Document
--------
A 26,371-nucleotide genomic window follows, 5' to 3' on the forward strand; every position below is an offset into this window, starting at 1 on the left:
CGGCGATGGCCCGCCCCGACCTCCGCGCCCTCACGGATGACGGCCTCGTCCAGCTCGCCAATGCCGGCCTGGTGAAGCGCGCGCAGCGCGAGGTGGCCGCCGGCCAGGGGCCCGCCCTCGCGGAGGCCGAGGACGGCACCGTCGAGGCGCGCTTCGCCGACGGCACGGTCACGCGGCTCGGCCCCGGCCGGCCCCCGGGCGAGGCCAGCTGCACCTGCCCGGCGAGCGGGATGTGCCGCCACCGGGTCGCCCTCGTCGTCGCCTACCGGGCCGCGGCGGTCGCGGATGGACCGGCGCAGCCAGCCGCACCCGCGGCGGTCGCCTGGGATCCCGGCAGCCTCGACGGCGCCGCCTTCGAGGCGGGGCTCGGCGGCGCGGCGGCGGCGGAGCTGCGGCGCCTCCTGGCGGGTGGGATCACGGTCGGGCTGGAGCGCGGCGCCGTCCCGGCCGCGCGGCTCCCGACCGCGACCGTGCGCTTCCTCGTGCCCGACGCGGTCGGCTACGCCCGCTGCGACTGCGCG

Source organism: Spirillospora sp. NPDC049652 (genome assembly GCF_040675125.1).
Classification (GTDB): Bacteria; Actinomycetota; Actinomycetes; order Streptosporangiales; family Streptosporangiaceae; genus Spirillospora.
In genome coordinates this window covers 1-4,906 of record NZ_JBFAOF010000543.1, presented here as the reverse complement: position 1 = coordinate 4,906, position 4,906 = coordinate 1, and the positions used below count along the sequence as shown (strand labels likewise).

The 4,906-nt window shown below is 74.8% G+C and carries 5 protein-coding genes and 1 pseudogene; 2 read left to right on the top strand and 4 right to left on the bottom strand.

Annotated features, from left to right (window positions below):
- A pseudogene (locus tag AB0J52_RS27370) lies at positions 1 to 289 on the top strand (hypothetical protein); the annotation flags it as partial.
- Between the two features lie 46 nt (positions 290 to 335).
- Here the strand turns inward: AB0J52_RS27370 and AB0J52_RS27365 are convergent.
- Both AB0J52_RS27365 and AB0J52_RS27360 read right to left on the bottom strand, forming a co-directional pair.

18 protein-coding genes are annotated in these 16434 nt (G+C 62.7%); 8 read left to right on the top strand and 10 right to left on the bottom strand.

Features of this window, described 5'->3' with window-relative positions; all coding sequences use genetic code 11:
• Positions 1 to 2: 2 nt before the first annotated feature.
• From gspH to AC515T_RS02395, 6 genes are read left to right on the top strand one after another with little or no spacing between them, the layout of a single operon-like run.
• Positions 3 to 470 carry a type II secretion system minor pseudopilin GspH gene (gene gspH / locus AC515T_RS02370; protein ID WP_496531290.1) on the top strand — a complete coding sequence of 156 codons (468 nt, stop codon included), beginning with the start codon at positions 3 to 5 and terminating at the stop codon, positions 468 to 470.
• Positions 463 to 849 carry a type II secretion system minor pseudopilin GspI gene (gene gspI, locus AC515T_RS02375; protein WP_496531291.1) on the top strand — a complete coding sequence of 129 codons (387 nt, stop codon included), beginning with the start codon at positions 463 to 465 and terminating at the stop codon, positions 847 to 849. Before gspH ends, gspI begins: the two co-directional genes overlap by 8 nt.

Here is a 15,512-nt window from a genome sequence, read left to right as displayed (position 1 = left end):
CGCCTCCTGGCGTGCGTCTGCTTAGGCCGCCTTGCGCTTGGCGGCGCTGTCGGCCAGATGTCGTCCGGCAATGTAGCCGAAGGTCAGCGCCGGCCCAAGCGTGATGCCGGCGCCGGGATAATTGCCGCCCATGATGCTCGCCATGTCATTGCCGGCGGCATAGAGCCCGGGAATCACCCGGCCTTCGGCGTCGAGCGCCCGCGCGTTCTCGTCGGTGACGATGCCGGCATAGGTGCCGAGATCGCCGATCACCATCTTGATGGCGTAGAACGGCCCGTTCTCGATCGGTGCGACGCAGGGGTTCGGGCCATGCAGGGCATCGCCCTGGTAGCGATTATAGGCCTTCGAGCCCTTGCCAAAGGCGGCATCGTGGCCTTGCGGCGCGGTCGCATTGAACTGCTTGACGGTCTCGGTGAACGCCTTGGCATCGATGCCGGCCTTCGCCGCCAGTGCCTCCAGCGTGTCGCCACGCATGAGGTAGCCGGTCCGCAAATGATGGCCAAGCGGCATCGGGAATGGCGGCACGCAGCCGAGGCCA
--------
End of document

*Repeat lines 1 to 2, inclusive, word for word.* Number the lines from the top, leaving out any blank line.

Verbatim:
A 26,371-nucleotide genomic window follows, 5' to 3' on the forward strand; every position below is an offset into this window, starting at 1 on the left:
CGGCGATGGCCCGCCCCGACCTCCGCGCCCTCACGGATGACGGCCTCGTCCAGCTCGCCAATGCCGGCCTGGTGAAGCGCGCGCAGCGCGAGGTGGCCGCCGGCCAGGGGCCCGCCCTCGCGGAGGCCGAGGACGGCACCGTCGAGGCGCGCTTCGCCGACGGCACGGTCACGCGGCTCGGCCCCGGCCGGCCCCCGGGCGAGGCCAGCTGCACCTGCCCGGCGAGCGGGATGTGCCGCCACCGGGTCGCCCTCGTCGTCGCCTACCGGGCCGCGGCGGTCGCGGATGGACCGGCGCAGCCAGCCGCACCCGCGGCGGTCGCCTGGGATCCCGGCAGCCTCGACGGCGCCGCCTTCGAGGCGGGGCTCGGCGGCGCGGCGGCGGCGGAGCTGCGGCGCCTCCTGGCGGGTGGGATCACGGTCGGGCTGGAGCGCGGCGCCGTCCCGGCCGCGCGGCTCCCGACCGCGACCGTGCGCTTCCTCGTGCCCGACGCGGTCGGCTACGCCCGCTGCGACTGCGCG